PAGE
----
At least once, fellow addicts become laugh lines. As she leans back into Della’s embrace, Lane mentions “Fingerless Frida,” an opioid addict whose plight is delivered as the butt of a joke. Romans knows it’s not entirely funny—maybe that’s supposed to be the point—but eggs the audience on anyway with a series of sharp, pregnant pauses. In a play that is supposed to eliminate the emotional distance between a viewer and their subject, it suddenly widens the gap. 

“Her nubs are etched in my brain forever,” Romans said to a wave of laughter on opening night last week. And then as if an afterthought: “Opiates fuck up so much shit. I’m so lucky I still have my hands. And my teeth. Wish I could share them with Frida.” 

It doesn’t entirely work half a mile from the Green (or, for that matter, a mile from the APT Foundation), where the city saw over 100 K2 overdoses in under 48 hours in 2018. In fact, it kind of smarts in New Haven, where seeing and interacting with opioid addiction is a part of existing in the city, and it doesn't look like this at all. Bordelon has described the show as a pre-pandemic time capsule, but if this show is a recent period piece, a quaint museum of where we were six years ago, how much has changed?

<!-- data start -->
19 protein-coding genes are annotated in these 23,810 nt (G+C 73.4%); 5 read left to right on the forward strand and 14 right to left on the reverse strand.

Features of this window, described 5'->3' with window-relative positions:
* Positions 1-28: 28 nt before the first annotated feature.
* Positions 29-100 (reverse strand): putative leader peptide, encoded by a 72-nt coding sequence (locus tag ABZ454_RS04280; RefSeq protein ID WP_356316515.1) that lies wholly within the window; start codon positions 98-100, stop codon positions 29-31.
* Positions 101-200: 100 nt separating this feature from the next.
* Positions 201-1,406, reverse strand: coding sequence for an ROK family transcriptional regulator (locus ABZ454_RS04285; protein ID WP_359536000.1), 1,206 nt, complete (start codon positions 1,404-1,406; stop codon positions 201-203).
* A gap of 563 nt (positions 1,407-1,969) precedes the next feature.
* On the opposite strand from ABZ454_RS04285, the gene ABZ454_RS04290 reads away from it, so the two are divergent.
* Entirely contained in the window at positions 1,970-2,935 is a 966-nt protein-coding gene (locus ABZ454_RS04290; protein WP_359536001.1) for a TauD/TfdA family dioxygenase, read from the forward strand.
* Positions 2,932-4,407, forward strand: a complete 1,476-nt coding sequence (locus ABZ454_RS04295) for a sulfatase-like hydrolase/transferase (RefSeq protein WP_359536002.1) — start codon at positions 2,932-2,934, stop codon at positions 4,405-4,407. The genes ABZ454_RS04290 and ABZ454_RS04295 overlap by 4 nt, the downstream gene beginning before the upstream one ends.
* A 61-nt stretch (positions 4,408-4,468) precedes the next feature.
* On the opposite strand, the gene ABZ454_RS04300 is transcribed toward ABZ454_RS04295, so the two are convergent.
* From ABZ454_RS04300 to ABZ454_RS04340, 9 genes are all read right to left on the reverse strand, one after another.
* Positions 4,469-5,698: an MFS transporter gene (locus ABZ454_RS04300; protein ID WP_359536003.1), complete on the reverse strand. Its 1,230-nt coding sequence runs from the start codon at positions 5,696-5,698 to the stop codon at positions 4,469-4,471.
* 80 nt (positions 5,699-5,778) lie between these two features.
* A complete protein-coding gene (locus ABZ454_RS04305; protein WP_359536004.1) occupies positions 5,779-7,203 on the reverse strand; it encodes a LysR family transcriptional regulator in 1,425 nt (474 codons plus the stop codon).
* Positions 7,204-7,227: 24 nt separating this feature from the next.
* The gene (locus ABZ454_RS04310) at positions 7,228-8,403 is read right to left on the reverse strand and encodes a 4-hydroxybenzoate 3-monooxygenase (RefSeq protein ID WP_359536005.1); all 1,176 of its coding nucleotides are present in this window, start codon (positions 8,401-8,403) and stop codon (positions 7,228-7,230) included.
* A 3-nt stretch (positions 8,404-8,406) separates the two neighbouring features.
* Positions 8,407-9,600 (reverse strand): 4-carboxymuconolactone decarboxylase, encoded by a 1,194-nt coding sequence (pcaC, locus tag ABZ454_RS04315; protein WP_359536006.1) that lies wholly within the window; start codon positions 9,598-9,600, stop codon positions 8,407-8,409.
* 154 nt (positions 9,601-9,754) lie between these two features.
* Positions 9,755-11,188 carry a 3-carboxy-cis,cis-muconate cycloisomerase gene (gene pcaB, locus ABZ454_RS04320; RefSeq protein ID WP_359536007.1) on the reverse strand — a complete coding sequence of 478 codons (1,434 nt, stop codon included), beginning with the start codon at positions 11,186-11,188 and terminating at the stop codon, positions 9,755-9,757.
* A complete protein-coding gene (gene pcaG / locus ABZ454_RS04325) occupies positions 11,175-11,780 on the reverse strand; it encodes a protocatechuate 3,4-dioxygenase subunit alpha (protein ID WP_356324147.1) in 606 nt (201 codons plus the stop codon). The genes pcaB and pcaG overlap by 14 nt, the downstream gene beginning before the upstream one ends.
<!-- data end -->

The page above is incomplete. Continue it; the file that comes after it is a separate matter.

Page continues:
Instead, there’s this question that lingers in the air long after the lights have come down. Who is this play for (likely not Fingerless Frida)? People who will pay up to $65 a ticket to watch a play about opioid addiction, but have never taken the Congress Avenue bus? The riders on that bus, who might see glimpses of themselves in Lane and Steph, but still feel eons away? The New Haveners, and the Lexingtonians, and the people all over this country, who are the caretakers, the lovers, the people precariously in recovery? 

Will they see themselves reflected on this stage? What do they do to numb themselves when the lights go down, and the world is still not what it could be?